"Great read, idiotic narration"
Published to commemorate the bicentennial of Thomas Paine's death, these texts have remained two of the most influential arguments for liberty in political thought. Common Sense is a pamphlet that Paine wrote in support of American independence. Thanks to its original and simple style, it spread like wildfire through the colonies, helping to inspire the American Revolution. Rights of Man is Paine's passionate defence of the French Revolution that led to his trial for sedition and libel.
In Losing the News, Pulitzer Prize-winning journalist Alex S. Jones offers a probing look at the epochal changes sweeping the media, changes which are eroding the core news that has been the essential food supply of our democracy. Losing the News depicts an unsettling situation in which the American birthright of fact-based, reported news is in danger. But it is also a call to arms to fight to keep the core of news intact.
The Berlin Wall was erected in 1961 to end all traffic between the city’s two halves: the democratic west and the communist east. The iconic symbol of a divided Europe, the Wall became a focus of western political pressure on East Germany; as Ronald Reagan’s famously said in a 1987 speech in Berlin, “Mr. Gorbachev, tear down this wall!”
"Great blow-by-blow description of what happened"
The heart-pounding true story of the plot to kill the most powerful man in America. In 1892, America was on the verge of another civil war, this one over industrial slavery. It was the era of robber barons, and none was more reviled for his harsh treatment of workers than industrialist Henry Clay Frick. The deadly Homestead Steel Strike that summer had left Frick with blood on his hands, and two young, impassioned radicals thought he should pay for his crimes.
This panoramic book tells the story of how revolutionary ideas from the Enlightenment about freedom, equality, evolution, and democracy have reverberated through modern history and shaped the world as we know it today.
"POWER OF IDEAS"
Marcus Cicero, Rome's greatest statesman and orator, was elected to the Roman Republic's highest office at a time when his beloved country was threatened by power-hungry politicians, dire economic troubles, foreign turmoil, and political parties that refused to work together. Sound familiar? Cicero's letters, speeches, and other writings are filled with timeless wisdom and practical insight about how to solve these and other problems of leadership and politics. How to Run a Country collects the best of these writings to provide an entertaining, common-sense guide for modern leaders and citizens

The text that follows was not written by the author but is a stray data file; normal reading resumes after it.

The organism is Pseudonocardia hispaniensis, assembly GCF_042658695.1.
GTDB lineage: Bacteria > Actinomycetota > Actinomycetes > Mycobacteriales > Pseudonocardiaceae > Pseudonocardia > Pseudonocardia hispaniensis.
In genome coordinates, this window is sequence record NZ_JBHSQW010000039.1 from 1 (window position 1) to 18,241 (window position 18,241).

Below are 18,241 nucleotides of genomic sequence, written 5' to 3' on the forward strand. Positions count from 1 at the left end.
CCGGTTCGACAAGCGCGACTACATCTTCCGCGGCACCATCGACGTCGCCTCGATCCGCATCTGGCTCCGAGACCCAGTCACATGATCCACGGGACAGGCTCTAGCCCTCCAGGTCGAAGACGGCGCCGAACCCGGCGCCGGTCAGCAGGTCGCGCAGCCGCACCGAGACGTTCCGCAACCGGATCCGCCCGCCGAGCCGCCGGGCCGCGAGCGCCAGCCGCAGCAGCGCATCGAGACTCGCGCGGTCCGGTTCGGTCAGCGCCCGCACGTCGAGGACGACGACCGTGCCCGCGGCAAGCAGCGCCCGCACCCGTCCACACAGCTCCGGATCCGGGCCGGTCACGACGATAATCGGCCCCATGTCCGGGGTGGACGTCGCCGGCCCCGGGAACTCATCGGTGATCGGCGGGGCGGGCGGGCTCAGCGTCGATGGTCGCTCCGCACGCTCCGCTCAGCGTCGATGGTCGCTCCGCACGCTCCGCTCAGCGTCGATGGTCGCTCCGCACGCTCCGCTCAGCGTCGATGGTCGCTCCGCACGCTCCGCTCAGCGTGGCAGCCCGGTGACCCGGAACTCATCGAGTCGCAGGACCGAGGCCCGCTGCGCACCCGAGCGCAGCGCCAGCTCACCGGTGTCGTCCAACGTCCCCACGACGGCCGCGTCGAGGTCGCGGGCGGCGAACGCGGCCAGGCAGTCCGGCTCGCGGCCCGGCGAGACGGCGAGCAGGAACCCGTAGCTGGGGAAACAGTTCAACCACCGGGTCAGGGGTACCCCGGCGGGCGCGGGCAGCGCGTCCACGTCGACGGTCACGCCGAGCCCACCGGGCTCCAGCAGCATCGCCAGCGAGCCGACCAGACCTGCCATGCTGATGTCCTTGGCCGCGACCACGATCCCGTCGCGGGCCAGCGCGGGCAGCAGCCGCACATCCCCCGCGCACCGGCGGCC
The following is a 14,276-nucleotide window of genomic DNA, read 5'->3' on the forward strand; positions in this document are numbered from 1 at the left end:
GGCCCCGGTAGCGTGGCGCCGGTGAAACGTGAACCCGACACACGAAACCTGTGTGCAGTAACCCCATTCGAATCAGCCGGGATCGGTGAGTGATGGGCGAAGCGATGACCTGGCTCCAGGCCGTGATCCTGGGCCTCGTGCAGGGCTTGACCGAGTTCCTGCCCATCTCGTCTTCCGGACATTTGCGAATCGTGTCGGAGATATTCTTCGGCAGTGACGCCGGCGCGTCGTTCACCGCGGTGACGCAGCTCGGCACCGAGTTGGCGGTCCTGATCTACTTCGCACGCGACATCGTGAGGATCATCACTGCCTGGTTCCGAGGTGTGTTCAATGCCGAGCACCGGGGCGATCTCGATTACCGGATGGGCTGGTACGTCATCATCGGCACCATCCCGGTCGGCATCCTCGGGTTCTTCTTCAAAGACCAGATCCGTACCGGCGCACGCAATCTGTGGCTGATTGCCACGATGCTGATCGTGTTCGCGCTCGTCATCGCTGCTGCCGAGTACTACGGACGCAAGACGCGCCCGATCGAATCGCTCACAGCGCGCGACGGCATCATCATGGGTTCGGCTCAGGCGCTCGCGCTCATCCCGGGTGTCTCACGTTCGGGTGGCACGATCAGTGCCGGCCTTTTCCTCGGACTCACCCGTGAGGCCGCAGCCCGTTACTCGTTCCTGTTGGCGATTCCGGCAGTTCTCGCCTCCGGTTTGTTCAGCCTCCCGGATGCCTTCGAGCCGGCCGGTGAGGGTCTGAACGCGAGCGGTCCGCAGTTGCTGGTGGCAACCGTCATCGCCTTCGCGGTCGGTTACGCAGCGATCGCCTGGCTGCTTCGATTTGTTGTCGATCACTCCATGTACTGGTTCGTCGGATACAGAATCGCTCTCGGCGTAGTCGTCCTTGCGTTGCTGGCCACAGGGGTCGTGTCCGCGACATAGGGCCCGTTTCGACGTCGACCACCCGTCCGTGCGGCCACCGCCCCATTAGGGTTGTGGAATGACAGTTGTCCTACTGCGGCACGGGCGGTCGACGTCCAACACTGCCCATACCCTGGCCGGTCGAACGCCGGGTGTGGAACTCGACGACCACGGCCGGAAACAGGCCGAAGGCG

The American Revolution was not simply a battle between independence-minded colonists and the oppressive British. As Thomas B. Allen reminds us, it was also a savage and often deeply personal civil war, in which conflicting visions of America pitted neighbor against neighbor and Patriot against Tory on the battlefield, the village green, and even in church.
"Mediocre Story, Poor Narrator"
In April 2014, Viktor Orbn, the youngest elected Prime Minister in Hungarian history, became Prime Minister of Hungary for the third time, for the second time with a supermajority, making him the most significant Hungarian politician since the 19th century. Beat that. He changed Eastern Europe, and may well do the same for Western Europe. The Hungarian Tiger is everything you wanted to know about Hungarian politics, but were afraid to ask.
The Venezuelan revolutionary Simón Bolívar, also known as El Libertador, sought to lead Latin America to independence from the Spanish in the early nineteenth century. Ever since he has been held as a model for subsequent Latin American radicals; Hugo Chávez, President of Venezuela, has dubbed his own programmes of social reform the Bolívarian Revolution . In his introduction to this collection of Bolívar s writings, Chávez explains why Bolívar continues to inspire.
Wrapped in the Flag chronicles the radical right-wing world of the 1960s, when conspiracy ruled and the John Birch Society made national headlines. The daughter of a John Birch Society leader, Claire Connor introduces us to the extreme ideas of a powerful political fringe group dispensing radical solutions to America's problems. Following in the footsteps of its hero, Senator Joseph McCarthy, the John Birch Society believed that an international Communist conspiracy was on the verge of taking over the government of the United States.
"Where the Tea Party got their crazy ideas"
When the United States government passed the Bill of Rights in 1791, its uncompromising protection of speech and of the press were unlike anything the world had ever seen before. But by 1798, the once-dazzling young republic of the United States was on the verge of collapse. Suddenly, the First Amendment, which protected harsh commentary of the weak government, no longer seemed as practical. So that July, President John Adams and the Federalists in control of Congress passed an extreme piece of legislation that made criticism of the government and its leaders a crime.
"I was shocked "